By sehawk, Updated
Triangular Slave Trade (Middle Passage)
British Goods Sent to Africa
Goods Exchanged for Slaves
Middle Passage Across the Atlantic
A cargo ship would leave Great Britain with valuable goods such as rum, furniture, weapons, cloth, salt, or other goods. The ship would set sail for Africa.
Slaves Arrive in America
The ship would arrive in Africa with the cargo from Britain. The goods would then be exchanged for African slaves. The slaves would then be tightly packed onto the ship.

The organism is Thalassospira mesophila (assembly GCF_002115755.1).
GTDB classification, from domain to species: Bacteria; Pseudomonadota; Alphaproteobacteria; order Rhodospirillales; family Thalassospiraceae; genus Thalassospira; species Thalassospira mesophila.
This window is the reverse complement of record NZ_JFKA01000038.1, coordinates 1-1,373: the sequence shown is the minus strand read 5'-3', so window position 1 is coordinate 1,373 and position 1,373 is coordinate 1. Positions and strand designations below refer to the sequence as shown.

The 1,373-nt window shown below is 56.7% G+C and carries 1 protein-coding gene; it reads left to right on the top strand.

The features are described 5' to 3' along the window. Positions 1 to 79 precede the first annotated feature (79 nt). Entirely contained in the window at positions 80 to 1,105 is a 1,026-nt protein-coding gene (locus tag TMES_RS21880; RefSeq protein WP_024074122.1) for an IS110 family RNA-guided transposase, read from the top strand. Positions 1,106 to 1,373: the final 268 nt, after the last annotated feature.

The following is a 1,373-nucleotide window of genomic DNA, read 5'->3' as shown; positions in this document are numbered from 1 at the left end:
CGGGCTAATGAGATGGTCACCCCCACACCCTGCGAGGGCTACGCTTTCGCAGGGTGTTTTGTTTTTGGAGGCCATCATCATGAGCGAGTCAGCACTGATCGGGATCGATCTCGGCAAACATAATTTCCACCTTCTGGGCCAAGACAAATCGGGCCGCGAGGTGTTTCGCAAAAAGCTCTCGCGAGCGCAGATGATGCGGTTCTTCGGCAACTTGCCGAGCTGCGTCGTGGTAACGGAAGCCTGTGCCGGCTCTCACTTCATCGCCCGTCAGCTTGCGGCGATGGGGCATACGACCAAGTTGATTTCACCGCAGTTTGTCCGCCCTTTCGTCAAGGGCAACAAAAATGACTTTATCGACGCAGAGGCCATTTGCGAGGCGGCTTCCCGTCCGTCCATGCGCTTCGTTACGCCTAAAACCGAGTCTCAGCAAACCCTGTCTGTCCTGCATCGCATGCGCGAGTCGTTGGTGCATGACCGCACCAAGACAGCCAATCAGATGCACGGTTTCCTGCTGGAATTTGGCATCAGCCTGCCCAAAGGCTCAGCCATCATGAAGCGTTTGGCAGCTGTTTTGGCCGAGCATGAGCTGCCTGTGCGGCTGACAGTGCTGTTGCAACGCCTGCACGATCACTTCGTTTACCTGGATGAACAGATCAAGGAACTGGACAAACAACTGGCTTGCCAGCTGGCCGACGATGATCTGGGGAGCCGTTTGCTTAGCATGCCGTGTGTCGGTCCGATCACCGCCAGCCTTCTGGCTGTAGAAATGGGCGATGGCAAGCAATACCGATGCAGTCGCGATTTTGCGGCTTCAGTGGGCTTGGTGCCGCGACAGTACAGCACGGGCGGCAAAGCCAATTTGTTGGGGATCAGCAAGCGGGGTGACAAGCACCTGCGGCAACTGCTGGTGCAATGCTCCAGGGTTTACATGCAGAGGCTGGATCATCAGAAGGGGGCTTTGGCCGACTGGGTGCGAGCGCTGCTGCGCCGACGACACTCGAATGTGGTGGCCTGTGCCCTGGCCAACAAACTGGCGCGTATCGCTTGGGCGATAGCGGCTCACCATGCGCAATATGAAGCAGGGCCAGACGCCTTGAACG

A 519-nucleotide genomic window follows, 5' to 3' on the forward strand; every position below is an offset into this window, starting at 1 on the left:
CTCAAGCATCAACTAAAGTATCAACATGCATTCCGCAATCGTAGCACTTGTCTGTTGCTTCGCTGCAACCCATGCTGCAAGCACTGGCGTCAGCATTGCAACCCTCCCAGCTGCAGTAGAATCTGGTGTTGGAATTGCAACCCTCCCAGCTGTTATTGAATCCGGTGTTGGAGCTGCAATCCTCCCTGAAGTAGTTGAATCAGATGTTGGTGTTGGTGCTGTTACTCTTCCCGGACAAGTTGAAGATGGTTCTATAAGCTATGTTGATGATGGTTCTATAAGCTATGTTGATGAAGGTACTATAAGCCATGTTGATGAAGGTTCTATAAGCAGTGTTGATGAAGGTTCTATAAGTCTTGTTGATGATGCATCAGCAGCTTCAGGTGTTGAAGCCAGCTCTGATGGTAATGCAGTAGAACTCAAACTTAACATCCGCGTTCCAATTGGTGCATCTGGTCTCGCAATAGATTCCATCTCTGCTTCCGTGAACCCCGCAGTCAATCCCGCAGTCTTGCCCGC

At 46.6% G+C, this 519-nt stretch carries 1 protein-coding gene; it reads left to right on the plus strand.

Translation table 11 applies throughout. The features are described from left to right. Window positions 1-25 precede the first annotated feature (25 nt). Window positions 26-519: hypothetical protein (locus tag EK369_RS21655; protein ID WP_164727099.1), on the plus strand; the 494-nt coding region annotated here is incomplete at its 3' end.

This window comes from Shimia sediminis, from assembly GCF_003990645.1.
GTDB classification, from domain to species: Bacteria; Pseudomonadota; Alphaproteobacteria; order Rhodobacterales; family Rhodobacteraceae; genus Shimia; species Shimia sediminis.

Slaves would then be confined to horrific conditions while on the slave ships. It is estimated that up to 25% of slaves died during the voyage due to disease, starvation, injury, or suicide.
Ship Returns to Britain
For slaves who survived the Middle Passage, they would be unloaded at a trade port in exchange for rum, tobacco, molasses, or other goods.
Once the slaves were unloaded, they would be separated from their families and auctioned off to plantation owners and others who desired a slave. Most slaves would never see their families again.
The ship would then return to Britain with the rum, molasses, tobacco, or other goods exchanged for the slaves. The Triangle would be complete, and once again the ship would return back to Africa for more slaves and goods.
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